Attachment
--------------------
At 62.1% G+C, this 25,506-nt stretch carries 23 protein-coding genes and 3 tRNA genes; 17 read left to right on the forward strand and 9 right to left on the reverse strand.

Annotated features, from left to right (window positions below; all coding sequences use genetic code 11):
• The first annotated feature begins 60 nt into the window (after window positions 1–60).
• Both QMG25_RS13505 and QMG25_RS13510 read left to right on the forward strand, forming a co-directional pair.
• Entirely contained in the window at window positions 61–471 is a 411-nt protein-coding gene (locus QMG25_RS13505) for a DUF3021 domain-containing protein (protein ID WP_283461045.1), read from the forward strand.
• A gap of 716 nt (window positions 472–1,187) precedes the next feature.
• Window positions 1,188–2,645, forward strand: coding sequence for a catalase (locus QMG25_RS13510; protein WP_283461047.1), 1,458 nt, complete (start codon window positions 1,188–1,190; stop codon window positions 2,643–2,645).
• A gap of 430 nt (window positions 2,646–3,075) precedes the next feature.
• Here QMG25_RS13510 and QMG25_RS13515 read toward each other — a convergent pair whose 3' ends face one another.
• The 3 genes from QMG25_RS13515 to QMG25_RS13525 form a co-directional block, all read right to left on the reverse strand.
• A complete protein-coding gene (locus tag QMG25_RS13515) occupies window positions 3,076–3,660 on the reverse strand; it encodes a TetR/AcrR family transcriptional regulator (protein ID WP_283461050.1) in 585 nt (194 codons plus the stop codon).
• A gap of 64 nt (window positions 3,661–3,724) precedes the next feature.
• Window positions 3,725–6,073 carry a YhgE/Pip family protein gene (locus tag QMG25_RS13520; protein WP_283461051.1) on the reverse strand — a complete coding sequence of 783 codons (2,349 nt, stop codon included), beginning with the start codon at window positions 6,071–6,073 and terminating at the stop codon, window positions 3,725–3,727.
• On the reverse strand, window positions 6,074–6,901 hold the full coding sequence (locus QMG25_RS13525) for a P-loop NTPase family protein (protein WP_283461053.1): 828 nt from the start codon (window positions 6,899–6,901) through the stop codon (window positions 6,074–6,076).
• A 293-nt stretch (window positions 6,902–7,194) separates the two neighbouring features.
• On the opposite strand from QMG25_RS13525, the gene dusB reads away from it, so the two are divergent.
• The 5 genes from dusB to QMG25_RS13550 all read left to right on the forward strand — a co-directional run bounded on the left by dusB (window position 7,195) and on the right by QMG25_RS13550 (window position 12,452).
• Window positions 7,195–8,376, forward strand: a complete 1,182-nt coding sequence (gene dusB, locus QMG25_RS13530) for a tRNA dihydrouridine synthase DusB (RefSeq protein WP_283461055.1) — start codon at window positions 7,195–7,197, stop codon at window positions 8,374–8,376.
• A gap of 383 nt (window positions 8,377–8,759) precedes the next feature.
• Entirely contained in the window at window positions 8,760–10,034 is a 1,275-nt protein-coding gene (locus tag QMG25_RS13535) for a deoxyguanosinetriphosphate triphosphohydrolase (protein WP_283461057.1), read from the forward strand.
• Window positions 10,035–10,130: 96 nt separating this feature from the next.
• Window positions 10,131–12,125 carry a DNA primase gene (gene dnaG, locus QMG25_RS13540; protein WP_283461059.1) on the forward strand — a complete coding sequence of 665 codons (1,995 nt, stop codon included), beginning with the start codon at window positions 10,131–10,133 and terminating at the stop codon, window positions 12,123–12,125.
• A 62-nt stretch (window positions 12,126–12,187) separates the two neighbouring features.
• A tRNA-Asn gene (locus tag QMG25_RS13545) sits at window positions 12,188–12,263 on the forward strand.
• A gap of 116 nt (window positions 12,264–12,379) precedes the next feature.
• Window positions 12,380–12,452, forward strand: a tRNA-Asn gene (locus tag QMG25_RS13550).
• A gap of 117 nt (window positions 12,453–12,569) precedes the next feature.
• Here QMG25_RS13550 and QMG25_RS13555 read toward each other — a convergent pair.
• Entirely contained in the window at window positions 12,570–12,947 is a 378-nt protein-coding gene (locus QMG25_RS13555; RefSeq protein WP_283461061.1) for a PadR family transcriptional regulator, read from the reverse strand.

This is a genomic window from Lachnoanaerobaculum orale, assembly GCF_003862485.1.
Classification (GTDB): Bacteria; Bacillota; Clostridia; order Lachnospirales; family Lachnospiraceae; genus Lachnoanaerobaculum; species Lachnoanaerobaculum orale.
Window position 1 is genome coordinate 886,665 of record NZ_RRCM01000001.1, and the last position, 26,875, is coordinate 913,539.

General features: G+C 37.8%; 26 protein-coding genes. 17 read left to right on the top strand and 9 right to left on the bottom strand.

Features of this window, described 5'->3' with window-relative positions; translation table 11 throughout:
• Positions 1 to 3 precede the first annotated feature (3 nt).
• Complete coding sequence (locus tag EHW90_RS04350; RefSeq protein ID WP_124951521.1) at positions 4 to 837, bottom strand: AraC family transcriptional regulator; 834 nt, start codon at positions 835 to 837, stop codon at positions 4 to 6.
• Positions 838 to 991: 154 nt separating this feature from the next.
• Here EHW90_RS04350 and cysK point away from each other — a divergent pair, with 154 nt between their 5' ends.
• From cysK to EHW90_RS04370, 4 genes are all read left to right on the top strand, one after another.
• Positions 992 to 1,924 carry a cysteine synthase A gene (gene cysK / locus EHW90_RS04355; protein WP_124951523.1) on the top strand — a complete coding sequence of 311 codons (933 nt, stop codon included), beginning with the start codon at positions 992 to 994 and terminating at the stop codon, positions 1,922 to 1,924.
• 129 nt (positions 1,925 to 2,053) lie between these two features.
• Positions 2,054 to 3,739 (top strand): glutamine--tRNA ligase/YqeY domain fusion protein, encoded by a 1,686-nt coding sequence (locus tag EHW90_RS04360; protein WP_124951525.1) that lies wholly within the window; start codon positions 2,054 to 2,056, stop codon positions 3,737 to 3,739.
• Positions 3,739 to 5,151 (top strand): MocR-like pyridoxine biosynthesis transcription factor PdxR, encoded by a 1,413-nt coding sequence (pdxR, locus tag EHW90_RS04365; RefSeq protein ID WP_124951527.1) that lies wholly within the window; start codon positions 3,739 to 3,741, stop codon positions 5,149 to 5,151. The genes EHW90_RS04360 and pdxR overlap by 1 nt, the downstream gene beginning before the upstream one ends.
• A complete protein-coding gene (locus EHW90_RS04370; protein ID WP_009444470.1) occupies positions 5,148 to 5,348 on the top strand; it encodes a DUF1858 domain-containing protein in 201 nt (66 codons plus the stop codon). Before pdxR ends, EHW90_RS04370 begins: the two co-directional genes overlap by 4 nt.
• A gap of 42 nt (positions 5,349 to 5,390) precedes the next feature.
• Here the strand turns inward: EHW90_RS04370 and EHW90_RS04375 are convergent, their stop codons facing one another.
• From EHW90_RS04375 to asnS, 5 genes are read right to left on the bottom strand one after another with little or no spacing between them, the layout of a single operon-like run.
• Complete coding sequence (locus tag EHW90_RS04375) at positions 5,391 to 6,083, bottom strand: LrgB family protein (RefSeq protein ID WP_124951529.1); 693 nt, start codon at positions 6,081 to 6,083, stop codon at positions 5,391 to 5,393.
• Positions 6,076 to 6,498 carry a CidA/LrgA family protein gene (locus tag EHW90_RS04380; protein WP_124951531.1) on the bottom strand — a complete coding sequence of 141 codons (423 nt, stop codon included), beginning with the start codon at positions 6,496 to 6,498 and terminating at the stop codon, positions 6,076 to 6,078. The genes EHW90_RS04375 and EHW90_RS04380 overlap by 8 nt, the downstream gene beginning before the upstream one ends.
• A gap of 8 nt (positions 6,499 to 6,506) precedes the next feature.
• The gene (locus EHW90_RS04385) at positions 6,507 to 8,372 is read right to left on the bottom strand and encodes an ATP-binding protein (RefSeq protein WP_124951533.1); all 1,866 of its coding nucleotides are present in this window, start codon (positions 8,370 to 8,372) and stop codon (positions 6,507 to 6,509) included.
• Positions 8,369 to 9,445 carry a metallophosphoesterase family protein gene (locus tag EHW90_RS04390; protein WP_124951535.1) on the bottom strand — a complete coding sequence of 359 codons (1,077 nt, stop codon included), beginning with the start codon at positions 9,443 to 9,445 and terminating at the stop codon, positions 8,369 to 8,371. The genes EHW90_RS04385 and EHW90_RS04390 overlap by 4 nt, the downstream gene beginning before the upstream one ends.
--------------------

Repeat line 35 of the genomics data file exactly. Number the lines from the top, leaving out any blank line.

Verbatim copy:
• Positions 1 to 3 precede the first annotated feature (3 nt).